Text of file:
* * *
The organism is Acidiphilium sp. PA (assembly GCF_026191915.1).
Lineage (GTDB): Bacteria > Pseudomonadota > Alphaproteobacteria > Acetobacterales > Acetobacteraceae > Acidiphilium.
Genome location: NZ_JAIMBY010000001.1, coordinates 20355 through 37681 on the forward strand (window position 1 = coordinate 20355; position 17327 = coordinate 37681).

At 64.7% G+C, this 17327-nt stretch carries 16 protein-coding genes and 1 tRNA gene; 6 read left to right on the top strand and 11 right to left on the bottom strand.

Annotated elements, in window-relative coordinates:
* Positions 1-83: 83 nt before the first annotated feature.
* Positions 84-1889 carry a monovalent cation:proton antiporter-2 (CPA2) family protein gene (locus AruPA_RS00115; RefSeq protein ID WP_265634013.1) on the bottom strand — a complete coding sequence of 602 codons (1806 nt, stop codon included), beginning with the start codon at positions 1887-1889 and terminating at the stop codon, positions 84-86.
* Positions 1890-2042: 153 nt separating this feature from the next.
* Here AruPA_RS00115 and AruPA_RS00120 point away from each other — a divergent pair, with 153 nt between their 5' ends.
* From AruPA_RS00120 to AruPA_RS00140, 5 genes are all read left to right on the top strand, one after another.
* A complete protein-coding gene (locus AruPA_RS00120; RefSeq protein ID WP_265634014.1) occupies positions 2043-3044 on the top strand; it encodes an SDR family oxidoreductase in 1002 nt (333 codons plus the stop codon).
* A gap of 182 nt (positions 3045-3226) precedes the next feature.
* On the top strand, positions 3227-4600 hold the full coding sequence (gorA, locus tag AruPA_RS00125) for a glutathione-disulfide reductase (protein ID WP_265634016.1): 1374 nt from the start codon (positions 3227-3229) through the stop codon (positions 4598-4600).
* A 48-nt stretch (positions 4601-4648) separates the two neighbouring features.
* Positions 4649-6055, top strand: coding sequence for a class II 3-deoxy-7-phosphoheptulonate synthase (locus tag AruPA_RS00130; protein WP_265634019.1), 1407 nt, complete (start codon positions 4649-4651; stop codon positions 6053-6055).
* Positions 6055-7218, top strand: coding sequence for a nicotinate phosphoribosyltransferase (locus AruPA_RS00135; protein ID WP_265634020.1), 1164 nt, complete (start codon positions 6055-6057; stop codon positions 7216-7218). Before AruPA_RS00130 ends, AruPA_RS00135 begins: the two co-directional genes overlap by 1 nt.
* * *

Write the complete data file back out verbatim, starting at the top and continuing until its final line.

The organism is Acidiphilium sp. PA (assembly GCF_026191915.1).
Lineage (GTDB): Bacteria > Pseudomonadota > Alphaproteobacteria > Acetobacterales > Acetobacteraceae > Acidiphilium.
Genome location: NZ_JAIMBY010000001.1, coordinates 20355 through 37681 on the forward strand (window position 1 = coordinate 20355; position 17327 = coordinate 37681).

At 64.7% G+C, this 17327-nt stretch carries 16 protein-coding genes and 1 tRNA gene; 6 read left to right on the top strand and 11 right to left on the bottom strand.

Annotated elements, in window-relative coordinates:
* Positions 1-83: 83 nt before the first annotated feature.
* Positions 84-1889 carry a monovalent cation:proton antiporter-2 (CPA2) family protein gene (locus AruPA_RS00115; RefSeq protein ID WP_265634013.1) on the bottom strand — a complete coding sequence of 602 codons (1806 nt, stop codon included), beginning with the start codon at positions 1887-1889 and terminating at the stop codon, positions 84-86.
* Positions 1890-2042: 153 nt separating this feature from the next.
* Here AruPA_RS00115 and AruPA_RS00120 point away from each other — a divergent pair, with 153 nt between their 5' ends.
* From AruPA_RS00120 to AruPA_RS00140, 5 genes are all read left to right on the top strand, one after another.
* A complete protein-coding gene (locus AruPA_RS00120; RefSeq protein ID WP_265634014.1) occupies positions 2043-3044 on the top strand; it encodes an SDR family oxidoreductase in 1002 nt (333 codons plus the stop codon).
* A gap of 182 nt (positions 3045-3226) precedes the next feature.
* On the top strand, positions 3227-4600 hold the full coding sequence (gorA, locus tag AruPA_RS00125) for a glutathione-disulfide reductase (protein ID WP_265634016.1): 1374 nt from the start codon (positions 3227-3229) through the stop codon (positions 4598-4600).
* A 48-nt stretch (positions 4601-4648) separates the two neighbouring features.
* Positions 4649-6055, top strand: coding sequence for a class II 3-deoxy-7-phosphoheptulonate synthase (locus tag AruPA_RS00130; protein WP_265634019.1), 1407 nt, complete (start codon positions 4649-4651; stop codon positions 6053-6055).
* Positions 6055-7218, top strand: coding sequence for a nicotinate phosphoribosyltransferase (locus AruPA_RS00135; protein ID WP_265634020.1), 1164 nt, complete (start codon positions 6055-6057; stop codon positions 7216-7218). Before AruPA_RS00130 ends, AruPA_RS00135 begins: the two co-directional genes overlap by 1 nt.